that g exists and is unique because M is free. Now g —¦ f is the identity on S, so by

uniqueness of extensions from S to M , g —¦ f is the identity on M . Similarly, f —¦ g is the

11

identity on M . Thus M and M are not only isomorphic, but the isomorphism we have

constructed carries S into S . It follows that M is free with basis S.

This is an illustration of the characterization of an algebraic object by a universal

mapping property. We will see other examples in Chapter 10.

Section 4.4

Here is some practice in decoding abstract presentations. An R-module can be de¬ned as

a representation of R in an endomorphism ring of an abelian group M . What does this

mean?

First of all, for each r ∈ R, we have an endomorphism fr of the abelian group M , given

by fr (x) = rx, x ∈ M . To say that fr is an endomorphism is to say that r(x+y) = rx+ry,

x, y ∈ M , r ∈ R.

Second, the mapping r ’ fr is a ring homomorphism from R to EndR (M ). (Such

a mapping is called a representation of R in EndR (M ).) This says that fr+s (x) =

fr (x) + fs (x), frs (x) = fr (fs (x)), and f1 (x) = x. In other words, (r + s)x = rx + sx,

(rs)x = r(sx), and 1x = x.

Thus we have found a fancy way to write the module axioms. If you are already

comfortable with the informal view of a module as a “vector space over a ring”, you are

less likely to be thrown o¬ stride by the abstraction.

Section 4.5

The technique given in Problems 1“3 for ¬nding new bases and generators is worth em-

phasizing. We start with a matrix A to be reduced to Smith normal form. The equations

U = AX give the generators U of the submodule K in terms of the basis X of the free

module M . The steps in the Smith calculation are of two types:

1. Premultiplication by an elementary row matrix R. This corresponds to changing gen-

erators via V = RU .

2. Postmultiplication by an elementary column matrix C. This corresponds to changing

bases via Y = C ’1 X.

Suppose that the elementary row matrices appearing in the calculation are R1 , . . . , Rs ,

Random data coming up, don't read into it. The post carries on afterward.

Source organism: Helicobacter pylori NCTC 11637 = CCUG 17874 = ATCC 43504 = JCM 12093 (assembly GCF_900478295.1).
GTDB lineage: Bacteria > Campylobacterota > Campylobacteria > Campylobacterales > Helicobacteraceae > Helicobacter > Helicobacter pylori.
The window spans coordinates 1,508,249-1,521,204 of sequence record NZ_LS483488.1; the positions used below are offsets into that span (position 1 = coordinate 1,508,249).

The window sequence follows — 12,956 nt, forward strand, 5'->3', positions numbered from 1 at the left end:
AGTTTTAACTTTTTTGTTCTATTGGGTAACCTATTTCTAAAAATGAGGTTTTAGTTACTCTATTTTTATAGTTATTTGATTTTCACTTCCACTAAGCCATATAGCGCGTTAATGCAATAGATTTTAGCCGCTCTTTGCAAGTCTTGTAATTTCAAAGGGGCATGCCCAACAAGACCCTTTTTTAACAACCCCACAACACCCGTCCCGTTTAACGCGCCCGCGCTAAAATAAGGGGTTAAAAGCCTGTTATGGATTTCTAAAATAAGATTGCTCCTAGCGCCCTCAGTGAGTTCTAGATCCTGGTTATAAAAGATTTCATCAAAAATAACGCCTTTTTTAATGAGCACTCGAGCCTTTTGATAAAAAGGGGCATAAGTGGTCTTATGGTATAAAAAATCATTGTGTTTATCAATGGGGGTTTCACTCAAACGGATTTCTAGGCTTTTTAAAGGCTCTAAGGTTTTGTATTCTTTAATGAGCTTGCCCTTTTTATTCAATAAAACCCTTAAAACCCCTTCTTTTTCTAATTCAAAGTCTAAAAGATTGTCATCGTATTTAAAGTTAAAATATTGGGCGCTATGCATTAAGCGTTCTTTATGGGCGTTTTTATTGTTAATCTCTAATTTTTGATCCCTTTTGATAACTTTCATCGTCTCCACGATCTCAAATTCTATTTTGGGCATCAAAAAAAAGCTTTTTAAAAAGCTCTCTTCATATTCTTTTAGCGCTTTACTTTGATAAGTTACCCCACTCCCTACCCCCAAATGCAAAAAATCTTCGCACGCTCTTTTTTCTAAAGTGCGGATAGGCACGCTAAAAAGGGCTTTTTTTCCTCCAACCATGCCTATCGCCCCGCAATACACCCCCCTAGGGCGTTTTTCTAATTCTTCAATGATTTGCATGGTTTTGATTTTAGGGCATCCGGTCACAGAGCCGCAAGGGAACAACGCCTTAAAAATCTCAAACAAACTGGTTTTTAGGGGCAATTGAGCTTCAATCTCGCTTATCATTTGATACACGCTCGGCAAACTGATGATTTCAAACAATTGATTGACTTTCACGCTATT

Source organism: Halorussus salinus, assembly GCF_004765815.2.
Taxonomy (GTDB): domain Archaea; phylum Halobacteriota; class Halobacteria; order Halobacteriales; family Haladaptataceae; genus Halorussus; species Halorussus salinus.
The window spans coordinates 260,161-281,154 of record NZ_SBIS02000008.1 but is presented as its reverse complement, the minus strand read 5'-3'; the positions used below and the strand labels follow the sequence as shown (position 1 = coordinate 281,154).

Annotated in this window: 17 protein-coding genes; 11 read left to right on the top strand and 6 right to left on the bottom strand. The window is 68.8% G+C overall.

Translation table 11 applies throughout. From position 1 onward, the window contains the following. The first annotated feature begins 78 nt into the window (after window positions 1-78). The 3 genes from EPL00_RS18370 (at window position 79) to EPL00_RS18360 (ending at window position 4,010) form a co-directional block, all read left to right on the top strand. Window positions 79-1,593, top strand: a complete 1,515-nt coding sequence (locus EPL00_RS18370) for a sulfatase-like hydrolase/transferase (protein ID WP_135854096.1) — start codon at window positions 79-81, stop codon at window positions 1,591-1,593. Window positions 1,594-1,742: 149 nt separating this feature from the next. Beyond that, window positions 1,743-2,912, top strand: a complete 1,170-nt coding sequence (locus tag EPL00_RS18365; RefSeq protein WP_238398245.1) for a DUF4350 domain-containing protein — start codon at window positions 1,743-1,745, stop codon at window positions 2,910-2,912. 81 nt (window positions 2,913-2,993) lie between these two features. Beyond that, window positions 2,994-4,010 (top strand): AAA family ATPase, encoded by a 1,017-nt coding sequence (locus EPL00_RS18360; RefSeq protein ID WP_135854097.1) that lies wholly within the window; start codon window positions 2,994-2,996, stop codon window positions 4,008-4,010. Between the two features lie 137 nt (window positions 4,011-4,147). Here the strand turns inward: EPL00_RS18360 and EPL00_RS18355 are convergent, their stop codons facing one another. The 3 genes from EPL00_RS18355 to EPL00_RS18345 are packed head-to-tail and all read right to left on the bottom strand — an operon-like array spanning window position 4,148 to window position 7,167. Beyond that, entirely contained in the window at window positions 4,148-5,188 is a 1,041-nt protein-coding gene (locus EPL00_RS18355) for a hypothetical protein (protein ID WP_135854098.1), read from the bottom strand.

in that order, and the elementary column matrices are C1 , . . . , Ct , in that order. Then

the matrices Q and P are given by

P ’1 = C1 C2 · · · Ct

Q = Rs · · · R 2 R1 ,

’1 ’1 ’1

hence P = Ct · · · C2 C1 . The ¬nal basis for M is Y = P X, and the ¬nal generating

set for K is V = QU = SY , where S = QAP ’1 is the Smith normal form (see 4.4.2).

Section 4.6

Here is a result that is used in algebraic number theory. Let G be a free abelian group

of rank n, and H a subgroup of G. By the simultaneous basis theorem, there is a basis

12

y1 , . . . yn of G and there are positive integers a1 , . . . ar , r ¤ n, such that ai divides ai+1

for all i, and a1 y1 , . . . , ar yr is a basis for H. We claim that the abelian group G/H is

¬nite if and only if r = n, and in this case, the size of G/H is |G/H| = a1 a2 · · · ar .

To see this, look at the proof of (4.6.3) with Rn replaced by G and K by H. The

argument shows that G/H is the direct sum of cyclic groups Z/Zai , i = 1, . . . , n, with

ai = 0 for r < i ¤ n. In other words, G/H is the direct sum of r ¬nite cyclic groups (of

order a1 , . . . , ar respectively) and n ’ r copies of Z. The result follows.

Now assume that r = n, and let x1 , . . . , xn and z1 , . . . , zn be arbitrary bases for G

and H respectively. Then each zi is a linear combination of the xi with integer coe¬cients;

in matrix form, z = Ax. We claim that |G/H| is the absolute value of the determinant

of A. To verify this, ¬rst look at the special case xi = yi and zi = ai yi , i = 1, . . . , n.

Then A is a diagonal matrix with entries ai , and the result follows. But the special case

implies the general result, because any matrix corresponding to a change of basis of G

or H is unimodular, in other words, has determinant ±1. (See Section 4.4, Problem 1.)

Section 4.7

Here is some extra practice in diagram chasing. The diagram below is commutative with

exact rows.

GB GC G0

f g

A

u v

t

GB GC G0

A

f g

If t and u are isomorphisms, we will show that v is also an isomorphism. (The hypothesis

on t can be weakened to surjectivity.)

Let c ∈ C ; then c = g b for some b ∈ B . Since u is surjective, g b = g ub for some

b ∈ B. By commutativity, g ub = vgb, which proves that v is surjective.

Now assume vc = 0. Since g is surjective, c = gb for some b ∈ B. By commutativity,

vgb = g ub = 0. Thus ub ∈ ker g = im f , so ub = f a for some a ∈ A . Since t is

surjective, f a = f ta for some a ∈ A. By commutativity, f ta = uf a. We now have

ub = uf a, so b ’ f a ∈ ker u, hence b = f a because u is injective. Consequently,

c = gb = gf a = 0